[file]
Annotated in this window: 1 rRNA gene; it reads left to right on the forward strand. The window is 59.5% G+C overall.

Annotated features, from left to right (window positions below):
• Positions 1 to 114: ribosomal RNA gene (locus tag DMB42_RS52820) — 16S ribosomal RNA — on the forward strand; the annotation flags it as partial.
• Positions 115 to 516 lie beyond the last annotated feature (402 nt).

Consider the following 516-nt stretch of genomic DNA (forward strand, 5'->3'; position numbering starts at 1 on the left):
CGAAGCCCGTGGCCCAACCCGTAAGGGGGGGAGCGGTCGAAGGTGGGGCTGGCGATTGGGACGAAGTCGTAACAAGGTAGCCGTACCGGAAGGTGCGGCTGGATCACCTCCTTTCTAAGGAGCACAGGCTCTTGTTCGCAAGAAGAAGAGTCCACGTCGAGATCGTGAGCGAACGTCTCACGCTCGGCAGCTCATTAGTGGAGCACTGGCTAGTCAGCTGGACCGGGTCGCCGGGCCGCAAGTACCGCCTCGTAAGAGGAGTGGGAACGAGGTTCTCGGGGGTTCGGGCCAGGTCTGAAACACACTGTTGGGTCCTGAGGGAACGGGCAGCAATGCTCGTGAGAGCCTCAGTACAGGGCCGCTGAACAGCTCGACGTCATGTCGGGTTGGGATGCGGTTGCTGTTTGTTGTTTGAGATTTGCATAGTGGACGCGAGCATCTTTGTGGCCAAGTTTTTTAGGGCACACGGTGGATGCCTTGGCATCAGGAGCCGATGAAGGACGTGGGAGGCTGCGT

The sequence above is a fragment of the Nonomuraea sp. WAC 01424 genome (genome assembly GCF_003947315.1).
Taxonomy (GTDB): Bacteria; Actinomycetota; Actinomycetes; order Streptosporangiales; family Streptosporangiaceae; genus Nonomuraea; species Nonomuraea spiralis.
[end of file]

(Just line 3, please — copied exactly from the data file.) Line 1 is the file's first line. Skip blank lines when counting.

• Positions 1 to 114: ribosomal RNA gene (locus tag DMB42_RS52820) — 16S ribosomal RNA — on the forward strand; the annotation flags it as partial.